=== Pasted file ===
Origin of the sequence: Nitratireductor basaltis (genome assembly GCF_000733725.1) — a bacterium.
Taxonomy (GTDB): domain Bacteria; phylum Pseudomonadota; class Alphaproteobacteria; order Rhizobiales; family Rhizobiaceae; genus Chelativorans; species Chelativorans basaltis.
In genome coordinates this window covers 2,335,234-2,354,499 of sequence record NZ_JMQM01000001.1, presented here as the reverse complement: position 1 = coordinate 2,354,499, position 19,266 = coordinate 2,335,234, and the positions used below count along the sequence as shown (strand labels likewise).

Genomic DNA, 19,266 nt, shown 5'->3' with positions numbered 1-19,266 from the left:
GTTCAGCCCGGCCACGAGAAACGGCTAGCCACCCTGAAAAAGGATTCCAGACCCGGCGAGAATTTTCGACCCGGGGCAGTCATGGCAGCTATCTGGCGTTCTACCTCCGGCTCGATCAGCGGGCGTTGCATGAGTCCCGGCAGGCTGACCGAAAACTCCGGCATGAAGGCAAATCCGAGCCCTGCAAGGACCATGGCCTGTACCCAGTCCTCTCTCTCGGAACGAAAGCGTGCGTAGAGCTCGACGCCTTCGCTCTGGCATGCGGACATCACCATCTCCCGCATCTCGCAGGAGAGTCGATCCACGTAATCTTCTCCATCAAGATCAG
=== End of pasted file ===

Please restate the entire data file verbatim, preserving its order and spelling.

Origin of the sequence: Nitratireductor basaltis (genome assembly GCF_000733725.1) — a bacterium.
Taxonomy (GTDB): domain Bacteria; phylum Pseudomonadota; class Alphaproteobacteria; order Rhizobiales; family Rhizobiaceae; genus Chelativorans; species Chelativorans basaltis.
In genome coordinates this window covers 2,335,234-2,354,499 of sequence record NZ_JMQM01000001.1, presented here as the reverse complement: position 1 = coordinate 2,354,499, position 19,266 = coordinate 2,335,234, and the positions used below count along the sequence as shown (strand labels likewise).

Genomic DNA, 19,266 nt, shown 5'->3' with positions numbered 1-19,266 from the left:
GTTCAGCCCGGCCACGAGAAACGGCTAGCCACCCTGAAAAAGGATTCCAGACCCGGCGAGAATTTTCGACCCGGGGCAGTCATGGCAGCTATCTGGCGTTCTACCTCCGGCTCGATCAGCGGGCGTTGCATGAGTCCCGGCAGGCTGACCGAAAACTCCGGCATGAAGGCAAATCCGAGCCCTGCAAGGACCATGGCCTGTACCCAGTCCTCTCTCTCGGAACGAAAGCGTGCGTAGAGCTCGACGCCTTCGCTCTGGCATGCGGACATCACCATCTCCCGCATCTCGCAGGAGAGTCGATCCACGTAATCTTCTCCATCAAGATCAG